No decision to cull stray dogs: Kerala minister
news Monday, July 27, 2015 - 05:30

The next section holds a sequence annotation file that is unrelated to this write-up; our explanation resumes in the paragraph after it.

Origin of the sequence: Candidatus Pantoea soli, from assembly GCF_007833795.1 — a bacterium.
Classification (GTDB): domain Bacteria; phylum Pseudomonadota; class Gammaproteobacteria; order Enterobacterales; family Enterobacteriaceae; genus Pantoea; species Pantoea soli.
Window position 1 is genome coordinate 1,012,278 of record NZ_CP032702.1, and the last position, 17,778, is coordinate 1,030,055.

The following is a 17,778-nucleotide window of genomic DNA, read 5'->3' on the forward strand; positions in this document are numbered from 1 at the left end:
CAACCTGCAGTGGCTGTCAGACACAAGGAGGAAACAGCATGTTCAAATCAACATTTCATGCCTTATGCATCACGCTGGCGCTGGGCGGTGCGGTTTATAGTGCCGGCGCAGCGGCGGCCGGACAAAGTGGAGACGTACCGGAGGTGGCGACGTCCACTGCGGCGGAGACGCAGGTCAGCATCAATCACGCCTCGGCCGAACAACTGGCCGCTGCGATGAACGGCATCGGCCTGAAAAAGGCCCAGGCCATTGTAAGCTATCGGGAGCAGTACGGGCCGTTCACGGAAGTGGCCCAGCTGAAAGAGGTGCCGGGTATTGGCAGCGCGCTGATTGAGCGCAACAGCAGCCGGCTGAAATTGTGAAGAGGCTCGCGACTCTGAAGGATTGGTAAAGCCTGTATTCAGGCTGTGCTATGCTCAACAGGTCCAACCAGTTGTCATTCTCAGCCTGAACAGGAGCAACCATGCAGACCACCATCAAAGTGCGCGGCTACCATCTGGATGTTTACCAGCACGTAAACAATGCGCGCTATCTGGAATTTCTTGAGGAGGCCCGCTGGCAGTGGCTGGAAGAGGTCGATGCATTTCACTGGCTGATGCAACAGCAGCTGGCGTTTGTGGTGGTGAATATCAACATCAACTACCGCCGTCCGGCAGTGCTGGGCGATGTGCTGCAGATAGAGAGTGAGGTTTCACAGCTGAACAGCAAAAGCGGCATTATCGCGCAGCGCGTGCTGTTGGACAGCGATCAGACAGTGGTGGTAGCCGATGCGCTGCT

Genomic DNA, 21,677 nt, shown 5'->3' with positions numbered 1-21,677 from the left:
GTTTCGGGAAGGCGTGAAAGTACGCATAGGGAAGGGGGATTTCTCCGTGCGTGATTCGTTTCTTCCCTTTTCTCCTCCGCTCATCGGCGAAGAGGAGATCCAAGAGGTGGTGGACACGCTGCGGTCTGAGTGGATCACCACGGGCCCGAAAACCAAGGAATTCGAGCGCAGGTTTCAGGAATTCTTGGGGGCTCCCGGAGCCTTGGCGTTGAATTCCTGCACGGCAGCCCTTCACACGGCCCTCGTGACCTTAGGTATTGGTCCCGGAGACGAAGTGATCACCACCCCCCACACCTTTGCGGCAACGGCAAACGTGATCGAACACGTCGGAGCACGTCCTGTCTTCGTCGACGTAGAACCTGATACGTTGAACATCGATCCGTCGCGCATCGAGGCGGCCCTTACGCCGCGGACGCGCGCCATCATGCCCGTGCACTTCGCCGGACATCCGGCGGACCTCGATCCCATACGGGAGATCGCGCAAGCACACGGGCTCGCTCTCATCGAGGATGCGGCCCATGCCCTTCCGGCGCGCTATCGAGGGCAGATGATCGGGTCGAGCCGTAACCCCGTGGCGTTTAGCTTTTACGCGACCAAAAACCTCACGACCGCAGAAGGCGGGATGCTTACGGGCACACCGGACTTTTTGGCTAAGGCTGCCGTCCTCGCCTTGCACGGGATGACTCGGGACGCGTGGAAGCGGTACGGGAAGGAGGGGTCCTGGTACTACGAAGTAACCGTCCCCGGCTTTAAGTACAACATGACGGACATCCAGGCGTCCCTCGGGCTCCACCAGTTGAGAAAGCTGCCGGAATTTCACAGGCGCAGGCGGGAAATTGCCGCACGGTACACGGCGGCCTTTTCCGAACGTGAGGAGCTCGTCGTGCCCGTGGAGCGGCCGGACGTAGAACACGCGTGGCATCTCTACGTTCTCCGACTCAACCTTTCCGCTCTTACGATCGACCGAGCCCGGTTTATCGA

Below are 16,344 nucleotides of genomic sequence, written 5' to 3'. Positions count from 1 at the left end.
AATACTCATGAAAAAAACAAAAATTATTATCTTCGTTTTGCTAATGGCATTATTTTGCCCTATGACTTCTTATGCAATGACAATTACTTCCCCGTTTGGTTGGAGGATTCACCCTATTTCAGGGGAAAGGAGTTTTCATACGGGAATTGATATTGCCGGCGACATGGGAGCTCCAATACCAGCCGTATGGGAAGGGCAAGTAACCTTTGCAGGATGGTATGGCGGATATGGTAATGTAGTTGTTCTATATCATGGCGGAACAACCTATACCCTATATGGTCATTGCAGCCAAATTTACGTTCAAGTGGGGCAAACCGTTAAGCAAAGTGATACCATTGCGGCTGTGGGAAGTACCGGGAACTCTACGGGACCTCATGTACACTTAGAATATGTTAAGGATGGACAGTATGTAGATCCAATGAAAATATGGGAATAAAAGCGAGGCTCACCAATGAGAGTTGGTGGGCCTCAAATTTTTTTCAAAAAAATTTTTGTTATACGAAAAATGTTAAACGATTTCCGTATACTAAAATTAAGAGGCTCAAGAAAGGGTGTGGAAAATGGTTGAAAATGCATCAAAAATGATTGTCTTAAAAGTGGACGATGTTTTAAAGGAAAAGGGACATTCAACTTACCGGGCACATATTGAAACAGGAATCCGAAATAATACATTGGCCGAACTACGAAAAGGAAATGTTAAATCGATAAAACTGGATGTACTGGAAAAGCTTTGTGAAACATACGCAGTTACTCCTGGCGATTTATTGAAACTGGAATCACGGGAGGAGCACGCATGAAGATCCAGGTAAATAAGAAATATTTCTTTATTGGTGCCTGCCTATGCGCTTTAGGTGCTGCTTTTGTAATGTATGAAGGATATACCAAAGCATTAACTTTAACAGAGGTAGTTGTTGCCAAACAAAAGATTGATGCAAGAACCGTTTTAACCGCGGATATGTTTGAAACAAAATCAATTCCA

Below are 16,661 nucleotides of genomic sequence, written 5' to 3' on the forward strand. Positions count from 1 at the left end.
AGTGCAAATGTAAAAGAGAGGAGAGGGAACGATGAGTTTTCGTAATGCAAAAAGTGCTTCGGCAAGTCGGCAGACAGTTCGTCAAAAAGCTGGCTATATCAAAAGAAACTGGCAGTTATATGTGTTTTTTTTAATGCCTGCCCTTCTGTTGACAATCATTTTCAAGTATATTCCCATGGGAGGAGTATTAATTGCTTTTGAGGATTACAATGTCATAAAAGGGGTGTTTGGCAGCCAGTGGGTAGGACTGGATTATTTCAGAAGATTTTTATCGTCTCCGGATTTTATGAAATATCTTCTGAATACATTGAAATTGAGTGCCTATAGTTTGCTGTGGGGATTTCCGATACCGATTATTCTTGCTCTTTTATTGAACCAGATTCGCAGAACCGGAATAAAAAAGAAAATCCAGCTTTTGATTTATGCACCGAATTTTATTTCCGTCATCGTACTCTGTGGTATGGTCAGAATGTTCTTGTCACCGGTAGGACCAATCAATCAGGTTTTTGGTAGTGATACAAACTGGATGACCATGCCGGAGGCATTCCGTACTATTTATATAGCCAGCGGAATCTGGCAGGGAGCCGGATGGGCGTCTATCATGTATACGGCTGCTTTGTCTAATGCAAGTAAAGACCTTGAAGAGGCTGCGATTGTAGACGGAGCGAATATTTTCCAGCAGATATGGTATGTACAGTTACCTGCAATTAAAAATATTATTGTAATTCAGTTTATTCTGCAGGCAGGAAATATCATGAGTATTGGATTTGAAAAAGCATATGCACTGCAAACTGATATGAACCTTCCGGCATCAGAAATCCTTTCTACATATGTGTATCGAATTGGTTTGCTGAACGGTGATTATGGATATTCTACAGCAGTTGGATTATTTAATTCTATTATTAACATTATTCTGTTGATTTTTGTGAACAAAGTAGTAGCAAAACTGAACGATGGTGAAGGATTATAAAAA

Kerala Tourism Minister A.P. Anilkumar on Monday rubbished allegations by animal activists that the state government had decided to cull stray dogs. "Their subsequent widespread 'Worldwide Boycott Kerala Movement 2015' on the social medium is based on misinformation," the minister said in a strong rebuttal of the allegation. During the last couple of weeks, the Kerala government and its tourism sector have faced a backlash through social networking mediums over the stray dog issue in the state, with a group of animal activists and the Animal Welfare Board of India (AWBI) launching an online campaign to boycott Kerala. The AWBI, protesting the alleged government decision taken at an all-party meet to cull aggressive stray dogs, subsequently called for the boycott of Kerala. The campaign, also conducted in metros like Kolkata, Delhi and Bengaluru, called on people to not select Kerala as their tourist destination till the government rescinded its decision to kill stray dogs. "The allegations are baseless. The government has decided to kill only rabid and dangerous stray dogs because of the danger they've posed to people, particularly to children, over the past few months," said Anilkumar. "There is no decision to kill all dogs, as mentioned in the online petition," he added. A meeting, chaired by Chief Minister Oommen Chandy, had only decided to implement an Animal Birth Control (ABC) programme at veterinary hospitals, giving the nod to commence sterilisation at 50 veterinary hospitals with primary facilities across the state, and to implement anti-rabies immunisation in all veterinary hospitals. Initially, ABC will be implemented in 50 centres across 14 districts and gradually in 500 centres. "I do not believe that the online campaign will affect Kerala's tourism. The state registers a steady growth in the domestic and international tourist arrivals annually," said Kerala Tourism secretary G. Kamala Vardhana Rao. He also pointed out that the state's sensitive treatment of rabid and stray dogs would make Kerala a more tourism-friendly and safer place.